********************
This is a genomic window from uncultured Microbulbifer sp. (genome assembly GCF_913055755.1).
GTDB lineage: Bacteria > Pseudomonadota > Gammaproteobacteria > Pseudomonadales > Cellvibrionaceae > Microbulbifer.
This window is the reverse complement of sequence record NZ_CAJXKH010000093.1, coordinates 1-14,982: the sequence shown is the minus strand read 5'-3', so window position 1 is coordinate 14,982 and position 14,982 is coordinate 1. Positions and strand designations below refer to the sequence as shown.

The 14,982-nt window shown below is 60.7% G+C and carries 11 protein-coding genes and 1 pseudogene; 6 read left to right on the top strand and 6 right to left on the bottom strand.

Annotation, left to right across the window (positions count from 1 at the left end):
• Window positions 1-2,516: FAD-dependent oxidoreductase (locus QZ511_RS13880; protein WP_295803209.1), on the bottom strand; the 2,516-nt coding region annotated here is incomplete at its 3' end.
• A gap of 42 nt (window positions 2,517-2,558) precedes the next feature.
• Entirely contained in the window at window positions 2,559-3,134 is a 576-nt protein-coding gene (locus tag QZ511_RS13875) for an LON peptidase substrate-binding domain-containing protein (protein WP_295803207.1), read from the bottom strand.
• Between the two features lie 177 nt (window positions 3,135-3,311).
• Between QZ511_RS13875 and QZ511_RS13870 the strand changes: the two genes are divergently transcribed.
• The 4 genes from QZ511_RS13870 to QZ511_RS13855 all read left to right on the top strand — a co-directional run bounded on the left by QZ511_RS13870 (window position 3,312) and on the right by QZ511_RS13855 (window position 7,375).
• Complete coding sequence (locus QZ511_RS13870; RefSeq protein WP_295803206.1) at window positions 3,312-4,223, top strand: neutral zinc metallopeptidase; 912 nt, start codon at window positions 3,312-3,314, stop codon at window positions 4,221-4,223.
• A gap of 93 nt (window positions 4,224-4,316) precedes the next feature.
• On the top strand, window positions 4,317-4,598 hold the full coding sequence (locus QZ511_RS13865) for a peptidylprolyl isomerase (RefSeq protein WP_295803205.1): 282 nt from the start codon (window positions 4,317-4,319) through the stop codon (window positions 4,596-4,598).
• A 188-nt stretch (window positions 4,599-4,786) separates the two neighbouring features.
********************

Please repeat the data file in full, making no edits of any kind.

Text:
This is a genomic window from uncultured Microbulbifer sp. (genome assembly GCF_913055755.1).
GTDB lineage: Bacteria > Pseudomonadota > Gammaproteobacteria > Pseudomonadales > Cellvibrionaceae > Microbulbifer.
This window is the reverse complement of sequence record NZ_CAJXKH010000093.1, coordinates 1-14,982: the sequence shown is the minus strand read 5'-3', so window position 1 is coordinate 14,982 and position 14,982 is coordinate 1. Positions and strand designations below refer to the sequence as shown.

The 14,982-nt window shown below is 60.7% G+C and carries 11 protein-coding genes and 1 pseudogene; 6 read left to right on the top strand and 6 right to left on the bottom strand.

Annotation, left to right across the window (positions count from 1 at the left end):
• Window positions 1-2,516: FAD-dependent oxidoreductase (locus QZ511_RS13880; protein WP_295803209.1), on the bottom strand; the 2,516-nt coding region annotated here is incomplete at its 3' end.
• A gap of 42 nt (window positions 2,517-2,558) precedes the next feature.
• Entirely contained in the window at window positions 2,559-3,134 is a 576-nt protein-coding gene (locus tag QZ511_RS13875) for an LON peptidase substrate-binding domain-containing protein (protein WP_295803207.1), read from the bottom strand.
• Between the two features lie 177 nt (window positions 3,135-3,311).
• Between QZ511_RS13875 and QZ511_RS13870 the strand changes: the two genes are divergently transcribed.
• The 4 genes from QZ511_RS13870 to QZ511_RS13855 all read left to right on the top strand — a co-directional run bounded on the left by QZ511_RS13870 (window position 3,312) and on the right by QZ511_RS13855 (window position 7,375).
• Complete coding sequence (locus QZ511_RS13870; RefSeq protein WP_295803206.1) at window positions 3,312-4,223, top strand: neutral zinc metallopeptidase; 912 nt, start codon at window positions 3,312-3,314, stop codon at window positions 4,221-4,223.
• A gap of 93 nt (window positions 4,224-4,316) precedes the next feature.
• On the top strand, window positions 4,317-4,598 hold the full coding sequence (locus QZ511_RS13865) for a peptidylprolyl isomerase (RefSeq protein WP_295803205.1): 282 nt from the start codon (window positions 4,317-4,319) through the stop codon (window positions 4,596-4,598).
• A 188-nt stretch (window positions 4,599-4,786) separates the two neighbouring features.